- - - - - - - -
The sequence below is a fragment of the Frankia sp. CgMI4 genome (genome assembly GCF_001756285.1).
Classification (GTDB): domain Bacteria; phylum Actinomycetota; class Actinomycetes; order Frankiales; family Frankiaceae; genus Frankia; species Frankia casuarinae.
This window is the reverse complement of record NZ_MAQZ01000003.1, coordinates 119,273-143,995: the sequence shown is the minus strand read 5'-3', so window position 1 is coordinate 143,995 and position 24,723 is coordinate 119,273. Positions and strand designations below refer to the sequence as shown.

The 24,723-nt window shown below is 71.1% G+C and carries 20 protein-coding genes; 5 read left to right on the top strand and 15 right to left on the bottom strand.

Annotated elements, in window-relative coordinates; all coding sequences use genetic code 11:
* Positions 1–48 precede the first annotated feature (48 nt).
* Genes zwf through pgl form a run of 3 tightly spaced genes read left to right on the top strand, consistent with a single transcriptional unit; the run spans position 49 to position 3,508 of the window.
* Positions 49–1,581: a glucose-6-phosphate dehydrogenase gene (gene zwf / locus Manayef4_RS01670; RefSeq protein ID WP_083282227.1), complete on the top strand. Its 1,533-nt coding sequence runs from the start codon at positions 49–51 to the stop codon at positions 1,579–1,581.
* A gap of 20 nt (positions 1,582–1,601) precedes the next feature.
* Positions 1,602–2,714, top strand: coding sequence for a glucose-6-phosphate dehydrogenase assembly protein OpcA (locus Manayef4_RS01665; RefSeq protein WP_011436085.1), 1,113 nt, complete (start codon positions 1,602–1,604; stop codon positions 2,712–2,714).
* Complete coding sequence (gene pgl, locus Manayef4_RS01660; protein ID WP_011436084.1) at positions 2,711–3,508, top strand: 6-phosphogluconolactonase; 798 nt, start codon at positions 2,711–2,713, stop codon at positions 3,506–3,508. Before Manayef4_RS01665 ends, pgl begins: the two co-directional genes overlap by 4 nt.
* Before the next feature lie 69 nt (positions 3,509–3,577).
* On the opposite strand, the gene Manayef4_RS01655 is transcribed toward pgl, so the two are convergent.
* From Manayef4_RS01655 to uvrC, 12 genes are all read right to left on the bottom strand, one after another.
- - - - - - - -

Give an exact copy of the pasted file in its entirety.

The sequence below is a fragment of the Frankia sp. CgMI4 genome (genome assembly GCF_001756285.1).
Classification (GTDB): domain Bacteria; phylum Actinomycetota; class Actinomycetes; order Frankiales; family Frankiaceae; genus Frankia; species Frankia casuarinae.
This window is the reverse complement of record NZ_MAQZ01000003.1, coordinates 119,273-143,995: the sequence shown is the minus strand read 5'-3', so window position 1 is coordinate 143,995 and position 24,723 is coordinate 119,273. Positions and strand designations below refer to the sequence as shown.

The 24,723-nt window shown below is 71.1% G+C and carries 20 protein-coding genes; 5 read left to right on the top strand and 15 right to left on the bottom strand.

Annotated elements, in window-relative coordinates; all coding sequences use genetic code 11:
* Positions 1–48 precede the first annotated feature (48 nt).
* Genes zwf through pgl form a run of 3 tightly spaced genes read left to right on the top strand, consistent with a single transcriptional unit; the run spans position 49 to position 3,508 of the window.
* Positions 49–1,581: a glucose-6-phosphate dehydrogenase gene (gene zwf / locus Manayef4_RS01670; RefSeq protein ID WP_083282227.1), complete on the top strand. Its 1,533-nt coding sequence runs from the start codon at positions 49–51 to the stop codon at positions 1,579–1,581.
* A gap of 20 nt (positions 1,582–1,601) precedes the next feature.
* Positions 1,602–2,714, top strand: coding sequence for a glucose-6-phosphate dehydrogenase assembly protein OpcA (locus Manayef4_RS01665; RefSeq protein WP_011436085.1), 1,113 nt, complete (start codon positions 1,602–1,604; stop codon positions 2,712–2,714).
* Complete coding sequence (gene pgl, locus Manayef4_RS01660; protein ID WP_011436084.1) at positions 2,711–3,508, top strand: 6-phosphogluconolactonase; 798 nt, start codon at positions 2,711–2,713, stop codon at positions 3,506–3,508. Before Manayef4_RS01665 ends, pgl begins: the two co-directional genes overlap by 4 nt.
* Before the next feature lie 69 nt (positions 3,509–3,577).
* On the opposite strand, the gene Manayef4_RS01655 is transcribed toward pgl, so the two are convergent.
* From Manayef4_RS01655 to uvrC, 12 genes are all read right to left on the bottom strand, one after another.